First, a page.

Galapagos Penguin

The Galapagos penguin is only penguin to be found in the Northern Hemisphere. It is the second smallest of its kind, weighing only about 4.4 lbs (2 kg). Females can lay eggs up to three times a year, and, when food is abundant, they can rear up to two chicks. The Galapagos penguin has no sweat gland. So, when it is rather hot, they are obligated to seek shade or spend more time in the water. Their population has been cut in half since the early 1970s due in part to the region experiencing several intense occurrences of El Niño in the 1980s and 1990s.

Galapagos Penguin

The Galapagos penguin is only penguin to be found in the Northern Hemisphere. It is the second smallest of its kind, weighing only about 4.4 lbs (2 kg). Females can lay eggs up to three times a year, and, when food is abundant, they can rear up to two chicks. The Galapagos penguin has no sweat gland. So, when it is rather hot, they are obligated to seek shade or spend more time in the water. Their population has been cut in half since the early 1970s due in part to the region experiencing several intense occurrences of El Niño in the 1980s and 1990s.

Galapagos Sea Lion

The Galapagos sea lion can be readily seen throughout the archipelago. Their breeding season generally stretches from July to April. Males can weigh upwards of 440 lbs (200 kg), while females average around 165 lbs (75 kg). Males also tend to be territorial, actively defending their harems during long stretches of time. Mother sea lions tend to rear their young for anywhere from one to three years, varying from island to island. Galapagos sea lions are excellent divers, occasionally descending to depths of up to 1,900 ft (580 m).

Galapagos Sea Lion

The Galapagos sea lion can be readily seen throughout the archipelago. Their breeding season generally stretches from July to April. Males can weigh upwards of 440 lbs (200 kg), while females average around 165 lbs (75 kg). Males also tend to be territorial, actively defending their harems during long stretches of time. Mother sea lions tend to rear their young for anywhere from one to three years, varying from island to island. Galapagos sea lions are excellent divers, occasionally descending to depths of up to 1,900 ft (580 m).

Galapagos Fur Seal

The Galapagos fur seal is the smallest of all seals. Their population is estimated to be about 15,000 individuals. Males tend to weigh around 176 lbs (80 kg), while females hover around 66 lbs (30 kg). During breeding season, from September to December, males defend their territories for about two weeks to a month at a time, living off their fat reserves. Pups generally remain with their mothers for two to three years. Galapagos fur seals tend to hunt for food (squid and fish) at depths of around 200 to 330 ft (60 to 100 m).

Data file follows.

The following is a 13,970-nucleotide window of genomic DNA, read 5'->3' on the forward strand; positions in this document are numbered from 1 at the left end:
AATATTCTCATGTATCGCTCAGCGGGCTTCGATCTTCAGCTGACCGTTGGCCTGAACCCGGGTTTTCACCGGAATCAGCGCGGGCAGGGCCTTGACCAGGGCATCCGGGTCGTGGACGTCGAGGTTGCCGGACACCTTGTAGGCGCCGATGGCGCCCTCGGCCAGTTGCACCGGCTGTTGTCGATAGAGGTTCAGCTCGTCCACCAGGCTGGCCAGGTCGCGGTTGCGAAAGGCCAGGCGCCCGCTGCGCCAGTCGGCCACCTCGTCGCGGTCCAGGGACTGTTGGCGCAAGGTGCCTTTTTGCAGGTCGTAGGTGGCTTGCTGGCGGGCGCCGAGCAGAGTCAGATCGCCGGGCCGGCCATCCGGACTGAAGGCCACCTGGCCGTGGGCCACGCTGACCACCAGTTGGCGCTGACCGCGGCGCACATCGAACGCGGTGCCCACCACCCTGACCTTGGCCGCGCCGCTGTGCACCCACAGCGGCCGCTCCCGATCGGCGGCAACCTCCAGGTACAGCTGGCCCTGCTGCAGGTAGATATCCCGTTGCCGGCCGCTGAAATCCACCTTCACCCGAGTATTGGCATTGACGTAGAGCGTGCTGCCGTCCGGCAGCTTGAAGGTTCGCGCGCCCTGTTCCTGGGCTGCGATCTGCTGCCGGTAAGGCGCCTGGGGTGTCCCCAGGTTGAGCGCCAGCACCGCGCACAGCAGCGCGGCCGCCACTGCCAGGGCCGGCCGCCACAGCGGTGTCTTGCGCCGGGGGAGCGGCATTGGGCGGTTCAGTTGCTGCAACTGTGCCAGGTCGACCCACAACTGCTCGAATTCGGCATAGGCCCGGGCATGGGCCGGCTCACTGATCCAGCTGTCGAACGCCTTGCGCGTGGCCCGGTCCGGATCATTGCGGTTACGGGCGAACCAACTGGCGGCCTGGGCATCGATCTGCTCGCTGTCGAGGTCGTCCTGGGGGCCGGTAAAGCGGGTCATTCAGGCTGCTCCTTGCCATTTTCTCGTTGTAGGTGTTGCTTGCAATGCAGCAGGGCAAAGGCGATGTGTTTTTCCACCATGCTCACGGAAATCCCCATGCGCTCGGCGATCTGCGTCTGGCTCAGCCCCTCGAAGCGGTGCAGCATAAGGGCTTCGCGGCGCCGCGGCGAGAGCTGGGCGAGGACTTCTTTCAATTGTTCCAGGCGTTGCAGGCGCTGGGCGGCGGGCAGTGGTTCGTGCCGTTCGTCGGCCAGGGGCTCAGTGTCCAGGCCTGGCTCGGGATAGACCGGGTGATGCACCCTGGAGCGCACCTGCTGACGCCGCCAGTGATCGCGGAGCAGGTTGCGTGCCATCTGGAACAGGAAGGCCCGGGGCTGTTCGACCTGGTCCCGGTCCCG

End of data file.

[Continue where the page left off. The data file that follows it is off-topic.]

Galapagos Fur Seal

The Galapagos fur seal is the smallest of all seals. Their population is estimated to be about 15,000 individuals. Males tend to weigh around 176 lbs (80 kg), while females hover around 66 lbs (30 kg). During breeding season, from September to December, males defend their territories for about two weeks to a month at a time, living off their fat reserves. Pups generally remain with their mothers for two to three years. Galapagos fur seals tend to hunt for food (squid and fish) at depths of around 200 to 330 ft (60 to 100 m).

Galapagos Giant Tortoise

Galapagos giant tortoises are believed to have numbered as many as 200,000 before whalers and hunters decimated their existence and eradicated a handful of subspecies. These gentle plant-eaters inhabit 12 of the islands in the archipelago. There are a handful of breeding centers on Isabela, San Cristóbal, and Santa Cruz Islands that have worked hard to help the Galapagos giant tortoise population recover. Today they number around 20,000. The distinctive shells of these amazing creatures vary from island to island.

Galapagos Giant Tortoise

Galapagos giant tortoises are believed to have numbered as many as 200,000 before whalers and hunters decimated their existence and eradicated a handful of subspecies. These gentle plant-eaters inhabit 12 of the islands in the archipelago. There are a handful of breeding centers on Isabela, San Cristóbal, and Santa Cruz Islands that have worked hard to help the Galapagos giant tortoise population recover. Today they number around 20,000. The distinctive shells of these amazing creatures vary from island to island.